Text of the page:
Review update: 2021 Rolls-Royce Ghost summons a sense of occasion

It’s a special day when a Rolls-Royce graces your driveway. A rolling tribute to the spoils of wealth, the 2021 Rolls-Royce Ghost manages to be stately and classy, but not crass or ostentatious. It’s resolutely committed to quality, so much so that you want to up your game as a driver. You want to dress better, act more civilized, show it to your friends and family, and attempt to live a more sophisticated life.

That’s what I did in my three short days with a 2021 Ghost, the smaller of Rolls’ two ultra-luxury sedans. I gave friends a high-end experience they wouldn’t normally have and took my family out to a fancy socially distanced dinner. Along the way, I learned some of the ways the auto industry’s benchmark for luxury hits and misses.

2021 Rolls-Royce Ghost

2021 Rolls-Royce Ghost

2021 Rolls-Royce Ghost

2021 Rolls-Royce Ghost

2021 Rolls-Royce Ghost

2021 Rolls-Royce Ghost

Hit: It pampers passengers

The Ghost comes up with new ways to pamper passengers. The so-called “interior suite” has the requisite features you can get in most luxury cars: heated and cooled seats, multiple power-seat adjustments, seat massagers front and rear, and four-zone automatic climate control. Then there are the features that you don’t expect: doors that open and close automatically at the push of a button or pull of a handle, rear infotainment controls, heated armrests, rear seat tables, plush lamb’s wool carpeting, and umbrellas in the doors.

2021 Rolls-Royce Ghost

2021 Rolls-Royce Ghost

2021 Rolls-Royce Ghost

2021 Rolls-Royce Ghost

2021 Rolls-Royce Ghost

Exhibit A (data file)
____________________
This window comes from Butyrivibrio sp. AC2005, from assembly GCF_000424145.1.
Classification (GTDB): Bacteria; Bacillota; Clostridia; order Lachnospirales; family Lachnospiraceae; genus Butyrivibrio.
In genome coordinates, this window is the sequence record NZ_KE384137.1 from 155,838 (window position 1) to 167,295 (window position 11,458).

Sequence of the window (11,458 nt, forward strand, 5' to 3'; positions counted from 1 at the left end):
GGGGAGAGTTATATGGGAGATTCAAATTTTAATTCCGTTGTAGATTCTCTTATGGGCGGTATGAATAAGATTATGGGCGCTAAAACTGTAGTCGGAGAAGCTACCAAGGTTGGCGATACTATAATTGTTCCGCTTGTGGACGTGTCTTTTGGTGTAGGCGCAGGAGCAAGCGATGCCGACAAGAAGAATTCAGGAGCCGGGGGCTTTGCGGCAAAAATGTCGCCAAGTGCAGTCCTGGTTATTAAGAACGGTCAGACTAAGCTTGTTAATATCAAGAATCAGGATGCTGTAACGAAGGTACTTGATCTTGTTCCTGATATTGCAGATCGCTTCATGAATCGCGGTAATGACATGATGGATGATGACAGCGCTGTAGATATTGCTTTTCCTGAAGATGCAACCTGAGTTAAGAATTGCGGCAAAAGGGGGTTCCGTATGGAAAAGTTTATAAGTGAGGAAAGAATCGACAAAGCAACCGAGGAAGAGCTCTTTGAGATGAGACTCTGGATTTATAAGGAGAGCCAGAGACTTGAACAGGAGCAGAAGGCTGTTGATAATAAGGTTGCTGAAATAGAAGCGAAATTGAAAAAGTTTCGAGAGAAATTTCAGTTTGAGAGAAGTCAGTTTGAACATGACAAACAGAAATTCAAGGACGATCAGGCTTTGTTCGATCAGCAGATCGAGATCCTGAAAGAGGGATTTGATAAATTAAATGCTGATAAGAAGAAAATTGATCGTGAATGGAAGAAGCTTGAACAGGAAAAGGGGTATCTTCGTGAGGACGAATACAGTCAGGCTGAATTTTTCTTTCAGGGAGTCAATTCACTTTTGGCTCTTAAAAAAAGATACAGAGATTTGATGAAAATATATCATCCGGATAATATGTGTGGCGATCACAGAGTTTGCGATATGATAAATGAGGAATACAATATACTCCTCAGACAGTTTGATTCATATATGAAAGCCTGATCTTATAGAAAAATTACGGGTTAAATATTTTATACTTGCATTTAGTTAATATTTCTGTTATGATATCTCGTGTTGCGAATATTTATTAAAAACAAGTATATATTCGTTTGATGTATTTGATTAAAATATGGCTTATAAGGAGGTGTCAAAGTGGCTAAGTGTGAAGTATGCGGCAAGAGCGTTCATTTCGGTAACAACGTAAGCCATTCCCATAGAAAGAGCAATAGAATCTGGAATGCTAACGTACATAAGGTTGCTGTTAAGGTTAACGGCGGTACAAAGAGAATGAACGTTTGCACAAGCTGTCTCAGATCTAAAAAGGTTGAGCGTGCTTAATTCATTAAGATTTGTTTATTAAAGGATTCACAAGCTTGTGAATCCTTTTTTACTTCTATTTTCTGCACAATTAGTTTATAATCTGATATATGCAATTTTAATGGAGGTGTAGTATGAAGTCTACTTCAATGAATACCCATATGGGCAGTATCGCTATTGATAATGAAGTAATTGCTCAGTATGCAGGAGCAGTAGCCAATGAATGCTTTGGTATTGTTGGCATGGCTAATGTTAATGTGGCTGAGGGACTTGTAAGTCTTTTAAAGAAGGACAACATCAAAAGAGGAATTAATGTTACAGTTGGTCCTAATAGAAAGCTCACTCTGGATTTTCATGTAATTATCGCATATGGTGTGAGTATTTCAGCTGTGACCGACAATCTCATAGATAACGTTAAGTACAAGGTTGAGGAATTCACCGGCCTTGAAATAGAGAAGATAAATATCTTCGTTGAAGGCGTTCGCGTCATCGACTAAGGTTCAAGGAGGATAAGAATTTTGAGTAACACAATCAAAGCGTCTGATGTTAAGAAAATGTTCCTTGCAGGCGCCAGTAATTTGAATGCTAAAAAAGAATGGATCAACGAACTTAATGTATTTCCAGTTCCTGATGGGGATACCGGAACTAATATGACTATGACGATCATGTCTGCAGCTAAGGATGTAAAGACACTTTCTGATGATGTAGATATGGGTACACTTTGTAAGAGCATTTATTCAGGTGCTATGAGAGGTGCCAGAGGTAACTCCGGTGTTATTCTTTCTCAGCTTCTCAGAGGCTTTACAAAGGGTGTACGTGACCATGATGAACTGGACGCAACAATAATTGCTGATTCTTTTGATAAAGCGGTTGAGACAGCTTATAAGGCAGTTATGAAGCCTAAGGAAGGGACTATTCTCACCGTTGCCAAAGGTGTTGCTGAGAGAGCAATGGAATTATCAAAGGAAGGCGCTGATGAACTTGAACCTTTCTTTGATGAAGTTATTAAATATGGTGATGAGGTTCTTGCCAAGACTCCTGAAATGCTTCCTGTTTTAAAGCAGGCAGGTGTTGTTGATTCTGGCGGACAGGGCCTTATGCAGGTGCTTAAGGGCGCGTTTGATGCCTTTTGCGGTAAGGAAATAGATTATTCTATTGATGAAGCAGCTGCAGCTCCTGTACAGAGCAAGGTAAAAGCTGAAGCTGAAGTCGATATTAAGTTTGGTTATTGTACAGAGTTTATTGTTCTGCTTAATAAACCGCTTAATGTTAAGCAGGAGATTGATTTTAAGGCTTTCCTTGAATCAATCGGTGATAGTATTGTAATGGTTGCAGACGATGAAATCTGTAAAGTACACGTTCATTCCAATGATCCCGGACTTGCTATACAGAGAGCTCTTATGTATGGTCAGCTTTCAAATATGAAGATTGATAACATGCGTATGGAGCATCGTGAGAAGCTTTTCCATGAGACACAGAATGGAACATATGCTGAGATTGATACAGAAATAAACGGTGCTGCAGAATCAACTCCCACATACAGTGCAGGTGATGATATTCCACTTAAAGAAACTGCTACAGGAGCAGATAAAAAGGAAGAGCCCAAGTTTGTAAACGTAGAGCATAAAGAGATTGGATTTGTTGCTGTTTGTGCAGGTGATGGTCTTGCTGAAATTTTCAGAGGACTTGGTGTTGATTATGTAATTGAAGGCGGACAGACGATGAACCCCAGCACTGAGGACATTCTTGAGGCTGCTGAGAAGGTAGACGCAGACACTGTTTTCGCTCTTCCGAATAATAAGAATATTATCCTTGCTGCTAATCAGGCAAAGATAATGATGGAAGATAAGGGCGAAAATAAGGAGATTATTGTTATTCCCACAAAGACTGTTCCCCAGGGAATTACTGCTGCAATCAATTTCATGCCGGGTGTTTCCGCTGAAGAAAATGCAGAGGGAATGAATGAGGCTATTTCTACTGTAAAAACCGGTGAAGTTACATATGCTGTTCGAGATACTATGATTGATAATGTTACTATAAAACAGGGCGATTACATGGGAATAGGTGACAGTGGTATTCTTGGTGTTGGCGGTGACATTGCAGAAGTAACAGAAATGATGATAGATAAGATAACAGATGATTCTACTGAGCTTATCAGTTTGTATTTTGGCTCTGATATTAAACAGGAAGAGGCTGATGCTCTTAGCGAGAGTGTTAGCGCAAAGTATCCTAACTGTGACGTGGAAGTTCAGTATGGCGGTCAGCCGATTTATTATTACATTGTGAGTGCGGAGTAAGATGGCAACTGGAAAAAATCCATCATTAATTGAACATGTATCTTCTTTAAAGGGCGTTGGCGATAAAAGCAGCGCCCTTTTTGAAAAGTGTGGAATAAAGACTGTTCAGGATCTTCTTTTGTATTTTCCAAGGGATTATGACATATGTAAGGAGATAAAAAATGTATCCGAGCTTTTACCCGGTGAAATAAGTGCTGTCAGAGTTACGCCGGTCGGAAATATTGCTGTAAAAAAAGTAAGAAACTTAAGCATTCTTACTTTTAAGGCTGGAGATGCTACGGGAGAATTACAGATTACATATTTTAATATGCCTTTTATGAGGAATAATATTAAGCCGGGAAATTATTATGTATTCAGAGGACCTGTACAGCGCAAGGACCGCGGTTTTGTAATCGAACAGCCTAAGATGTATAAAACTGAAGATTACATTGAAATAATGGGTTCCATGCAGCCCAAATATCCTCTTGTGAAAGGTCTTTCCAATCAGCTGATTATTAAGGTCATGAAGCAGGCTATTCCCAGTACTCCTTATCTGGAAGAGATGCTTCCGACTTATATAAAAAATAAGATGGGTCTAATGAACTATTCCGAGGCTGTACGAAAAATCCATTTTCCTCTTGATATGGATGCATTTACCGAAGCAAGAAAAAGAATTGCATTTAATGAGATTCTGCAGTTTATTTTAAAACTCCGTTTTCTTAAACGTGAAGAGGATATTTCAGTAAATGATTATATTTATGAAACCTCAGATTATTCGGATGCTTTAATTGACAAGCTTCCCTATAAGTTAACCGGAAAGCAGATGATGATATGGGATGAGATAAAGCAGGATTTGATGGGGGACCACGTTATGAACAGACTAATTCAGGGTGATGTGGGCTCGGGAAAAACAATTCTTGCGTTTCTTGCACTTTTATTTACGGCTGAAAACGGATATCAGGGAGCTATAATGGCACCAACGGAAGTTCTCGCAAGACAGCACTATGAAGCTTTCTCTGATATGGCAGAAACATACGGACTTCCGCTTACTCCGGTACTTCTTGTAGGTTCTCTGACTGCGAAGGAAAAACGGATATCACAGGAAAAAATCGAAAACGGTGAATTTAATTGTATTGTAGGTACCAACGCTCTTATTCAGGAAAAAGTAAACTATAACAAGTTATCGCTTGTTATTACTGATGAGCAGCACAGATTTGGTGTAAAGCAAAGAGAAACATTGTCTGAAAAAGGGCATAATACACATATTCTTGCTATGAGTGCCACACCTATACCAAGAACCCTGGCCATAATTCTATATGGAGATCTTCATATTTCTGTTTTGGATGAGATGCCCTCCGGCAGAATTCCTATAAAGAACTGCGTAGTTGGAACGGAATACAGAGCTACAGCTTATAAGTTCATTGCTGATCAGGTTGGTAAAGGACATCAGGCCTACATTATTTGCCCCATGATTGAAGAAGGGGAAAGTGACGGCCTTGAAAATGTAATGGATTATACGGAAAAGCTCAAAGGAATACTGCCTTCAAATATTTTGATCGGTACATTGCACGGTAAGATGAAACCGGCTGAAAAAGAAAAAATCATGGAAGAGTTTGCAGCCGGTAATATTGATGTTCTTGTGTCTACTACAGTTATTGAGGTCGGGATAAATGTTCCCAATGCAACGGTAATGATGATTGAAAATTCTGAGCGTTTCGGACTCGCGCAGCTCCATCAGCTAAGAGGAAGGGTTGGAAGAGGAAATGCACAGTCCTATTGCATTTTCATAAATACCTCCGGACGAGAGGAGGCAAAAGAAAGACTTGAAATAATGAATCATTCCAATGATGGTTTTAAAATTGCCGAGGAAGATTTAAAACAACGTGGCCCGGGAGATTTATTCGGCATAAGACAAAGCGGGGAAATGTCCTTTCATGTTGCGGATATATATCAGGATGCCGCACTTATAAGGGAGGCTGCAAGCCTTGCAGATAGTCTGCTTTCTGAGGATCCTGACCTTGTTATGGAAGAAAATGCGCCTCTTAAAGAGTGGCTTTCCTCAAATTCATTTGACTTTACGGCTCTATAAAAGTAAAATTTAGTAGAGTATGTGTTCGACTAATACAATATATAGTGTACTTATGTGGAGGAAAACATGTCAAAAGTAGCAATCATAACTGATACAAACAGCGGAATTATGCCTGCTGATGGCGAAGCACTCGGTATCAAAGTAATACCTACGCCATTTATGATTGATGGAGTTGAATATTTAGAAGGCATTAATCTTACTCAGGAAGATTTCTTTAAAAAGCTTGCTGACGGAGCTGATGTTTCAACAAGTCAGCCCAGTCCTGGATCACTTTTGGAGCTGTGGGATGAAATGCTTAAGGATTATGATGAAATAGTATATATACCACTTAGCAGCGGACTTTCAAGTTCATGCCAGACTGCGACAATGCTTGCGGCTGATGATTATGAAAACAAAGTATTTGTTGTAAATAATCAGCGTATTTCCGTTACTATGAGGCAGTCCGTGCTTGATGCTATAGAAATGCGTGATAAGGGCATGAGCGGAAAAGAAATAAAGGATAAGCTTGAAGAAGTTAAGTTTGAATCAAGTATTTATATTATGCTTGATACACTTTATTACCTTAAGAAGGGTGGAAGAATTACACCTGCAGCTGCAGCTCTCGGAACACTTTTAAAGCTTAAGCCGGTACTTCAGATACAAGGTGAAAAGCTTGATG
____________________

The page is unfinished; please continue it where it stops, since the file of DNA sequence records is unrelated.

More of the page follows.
2021 Rolls-Royce Ghost

2021 Rolls-Royce Ghost

2021 Rolls-Royce Ghost

Hit: It’s about the details and attention to detail

The Ghost is full of details that surprise and delight. The Spirit of Ecstasy hood ornament rises and retracts when the car is turned on and off. The Starlight Headliner has thousands of pinhole lights to approximate the night sky and it even simulates shooting stars. The passenger side of the dash has 850 stars of its own lit by 152 LEDs, and yet they’re not visible during the day.

More than the party tricks, the Ghost is built to an exacting standard. The metal controls are cold to the touch and move with weighty precision. The leather is buttery smooth, and all the tolerances are tight.

Even the sound is a purposeful whisper that isn’t as disorienting as complete quiet. The floors and cowl are double skinned to sandwich sound deadener, the tires have sound deadener of their own, the seat frames are damped to match the interior frequency, and ports were added under the parcel shelf to equalize highway thrum with the interior frequency as well.

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This all creates a serene environment for driver and passengers alike and makes the Ghost perhaps the most comfortable road trip car on the market.

 

2021 Rolls-Royce Ghost

2021 Rolls-Royce Ghost

Miss: It’s intimidating

My Arctic White tester cost more than the average mortgage, and it made me treat the car with kid gloves. Making it worse was the Arctic White leather interior, which seemed like an invitation for scuffs, nicks, stains, and anything else that could possibly go wrong. And something almost went terribly wrong. It was amazing how quickly I sprung into action to stop the car and open the rear door when my ailing sister said she felt queasy. I wasn’t about to try to clean the pristine leather (it’s made up of 20 cowhides with 338 individual panels, each subject to the industry’s toughest quality checks) or the lamb’s wool carpets. Quick action averted the crisis, though the road did suffer. Clean up on Hwy O.